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Sushi - 寿司

Somehow sushi has become misunderstood as being raw fish. Did you know that there are 4 main types of sushi? Only a couple of which are associated with raw fish or "sashimi". "Sushi" is actually any dish made with sushi rice which is rice that has been seasoned with vinegar, sugar, and salt. The 4 main types of sushi are...

Nigiri or Nigirizushi - 握り寿司
Nigirizushi Nigirizushi is the sushi most commonly associated with raw fish. There are many different types of Nigirizushi - tamago (egg - cooked), ika (squid - raw), unagi (eel - cooked), maguro (tuna - raw), tako (octopus - cooked), etc. Most Nigirizushi have a smear of wasabi just under the meat. This adds to the taste and also helps kill any bacteria that might be in the meat. Adding grated daikon to the soy sauce also helps kill any bacteria. Be sure to do this whenever you eat Nigirizushi that has raw fish or squid.

Maki or Makizushi - 巻き寿司
Makizushi Makizushi is typically wrapped in seaweed and can contain many different types of ingredients. In the US, these are often referred to as "California rolls" (which is actually a makizushi made with cucumber, crab meat (or imitation crab), and avocado. Makizushi generally don't contain raw fish but are sometimes made with raw fish eggs. Makizushi is usually dipped in soy sauce before being eaten.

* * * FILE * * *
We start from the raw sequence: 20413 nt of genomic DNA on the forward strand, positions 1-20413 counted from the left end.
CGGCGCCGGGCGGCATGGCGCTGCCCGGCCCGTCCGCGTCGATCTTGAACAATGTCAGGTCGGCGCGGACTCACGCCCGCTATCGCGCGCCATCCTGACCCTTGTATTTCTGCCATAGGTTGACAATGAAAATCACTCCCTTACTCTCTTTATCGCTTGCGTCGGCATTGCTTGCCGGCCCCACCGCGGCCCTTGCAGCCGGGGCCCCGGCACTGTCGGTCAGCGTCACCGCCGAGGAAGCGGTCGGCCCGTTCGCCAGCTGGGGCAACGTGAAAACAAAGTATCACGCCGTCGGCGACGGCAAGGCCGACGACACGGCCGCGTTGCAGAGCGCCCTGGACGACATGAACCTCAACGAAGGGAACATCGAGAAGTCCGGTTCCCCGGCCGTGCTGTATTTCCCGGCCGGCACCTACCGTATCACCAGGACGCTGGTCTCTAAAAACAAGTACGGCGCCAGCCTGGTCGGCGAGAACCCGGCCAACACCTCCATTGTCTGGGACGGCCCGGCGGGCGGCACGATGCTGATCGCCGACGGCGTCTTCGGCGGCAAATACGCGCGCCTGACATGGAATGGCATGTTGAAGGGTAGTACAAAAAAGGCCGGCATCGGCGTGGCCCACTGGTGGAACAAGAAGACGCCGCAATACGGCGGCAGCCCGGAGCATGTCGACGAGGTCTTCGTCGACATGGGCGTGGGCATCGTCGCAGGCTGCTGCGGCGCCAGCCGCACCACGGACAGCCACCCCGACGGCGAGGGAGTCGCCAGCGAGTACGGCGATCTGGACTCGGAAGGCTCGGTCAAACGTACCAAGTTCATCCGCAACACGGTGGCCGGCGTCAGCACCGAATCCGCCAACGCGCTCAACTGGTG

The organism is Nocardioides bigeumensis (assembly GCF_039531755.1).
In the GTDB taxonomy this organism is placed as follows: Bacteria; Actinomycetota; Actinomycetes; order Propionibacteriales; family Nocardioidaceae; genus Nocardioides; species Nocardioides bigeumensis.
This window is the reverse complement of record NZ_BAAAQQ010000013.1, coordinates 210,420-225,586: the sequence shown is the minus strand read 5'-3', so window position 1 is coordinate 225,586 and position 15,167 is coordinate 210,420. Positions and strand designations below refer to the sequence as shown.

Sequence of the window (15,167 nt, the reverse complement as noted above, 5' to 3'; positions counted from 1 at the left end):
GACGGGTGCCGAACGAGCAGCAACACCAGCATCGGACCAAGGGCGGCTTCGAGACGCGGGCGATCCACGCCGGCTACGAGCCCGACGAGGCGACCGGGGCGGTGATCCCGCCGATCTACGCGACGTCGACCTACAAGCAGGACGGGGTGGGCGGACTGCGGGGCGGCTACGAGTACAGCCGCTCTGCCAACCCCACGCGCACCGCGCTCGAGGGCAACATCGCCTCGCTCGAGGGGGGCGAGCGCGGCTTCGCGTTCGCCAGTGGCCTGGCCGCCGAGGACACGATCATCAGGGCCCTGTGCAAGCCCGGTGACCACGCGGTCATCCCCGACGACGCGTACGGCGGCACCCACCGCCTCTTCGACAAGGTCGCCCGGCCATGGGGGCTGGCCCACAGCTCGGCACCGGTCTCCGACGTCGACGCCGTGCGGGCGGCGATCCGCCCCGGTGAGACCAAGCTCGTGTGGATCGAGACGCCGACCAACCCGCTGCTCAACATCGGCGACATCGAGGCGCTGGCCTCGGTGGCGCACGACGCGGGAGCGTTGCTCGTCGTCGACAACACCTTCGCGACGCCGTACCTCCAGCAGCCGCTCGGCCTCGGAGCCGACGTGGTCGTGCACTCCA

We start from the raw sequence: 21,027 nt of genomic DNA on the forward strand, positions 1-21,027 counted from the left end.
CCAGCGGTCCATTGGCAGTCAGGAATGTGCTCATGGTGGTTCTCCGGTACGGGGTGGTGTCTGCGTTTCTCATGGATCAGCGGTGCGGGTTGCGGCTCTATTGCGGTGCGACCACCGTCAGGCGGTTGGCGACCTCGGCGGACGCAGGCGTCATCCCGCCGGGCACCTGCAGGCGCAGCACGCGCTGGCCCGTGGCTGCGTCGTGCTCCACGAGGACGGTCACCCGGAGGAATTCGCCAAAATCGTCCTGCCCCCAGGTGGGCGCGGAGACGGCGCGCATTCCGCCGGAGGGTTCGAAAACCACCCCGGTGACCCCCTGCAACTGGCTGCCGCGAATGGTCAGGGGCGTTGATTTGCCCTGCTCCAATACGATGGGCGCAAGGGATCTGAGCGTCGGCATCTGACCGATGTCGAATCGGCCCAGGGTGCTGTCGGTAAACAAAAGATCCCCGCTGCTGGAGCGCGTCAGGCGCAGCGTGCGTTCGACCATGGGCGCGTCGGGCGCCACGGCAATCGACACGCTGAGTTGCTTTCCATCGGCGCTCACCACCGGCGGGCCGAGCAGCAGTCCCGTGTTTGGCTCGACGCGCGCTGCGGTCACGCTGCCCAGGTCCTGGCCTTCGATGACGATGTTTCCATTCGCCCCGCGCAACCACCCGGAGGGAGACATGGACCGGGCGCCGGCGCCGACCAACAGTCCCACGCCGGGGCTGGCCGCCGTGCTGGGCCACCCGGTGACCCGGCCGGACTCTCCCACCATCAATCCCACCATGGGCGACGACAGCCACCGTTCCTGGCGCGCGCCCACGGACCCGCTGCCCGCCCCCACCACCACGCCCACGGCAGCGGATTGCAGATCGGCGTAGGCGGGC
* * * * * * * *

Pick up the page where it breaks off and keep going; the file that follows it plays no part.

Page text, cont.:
Inari or Inarizushi - 稲荷寿司
Inarizushi Inarizushi is simply sushi rice that has been stuffed into a fried tofu "sack" which has been soaked in soy sauce and mirin (a non-alcoholic rice wine often used in Japanese cooking). It is very sweet and typically the easiest type of sushi for foreigners to eat. It has nothing to do with raw fish and really shouldn't be dipped in soy sauce as it has enough flavor on its own.


Chirashi or Chirashizushi - 散らし寿司
Chirashizushi Chirashizushi is kind of like a "sushi salad" and can contain a number of different ingredients including, but not always, sashimi (raw fish). It is also very sweet but can be difficult for foreigners to eat because of the strong flavor.

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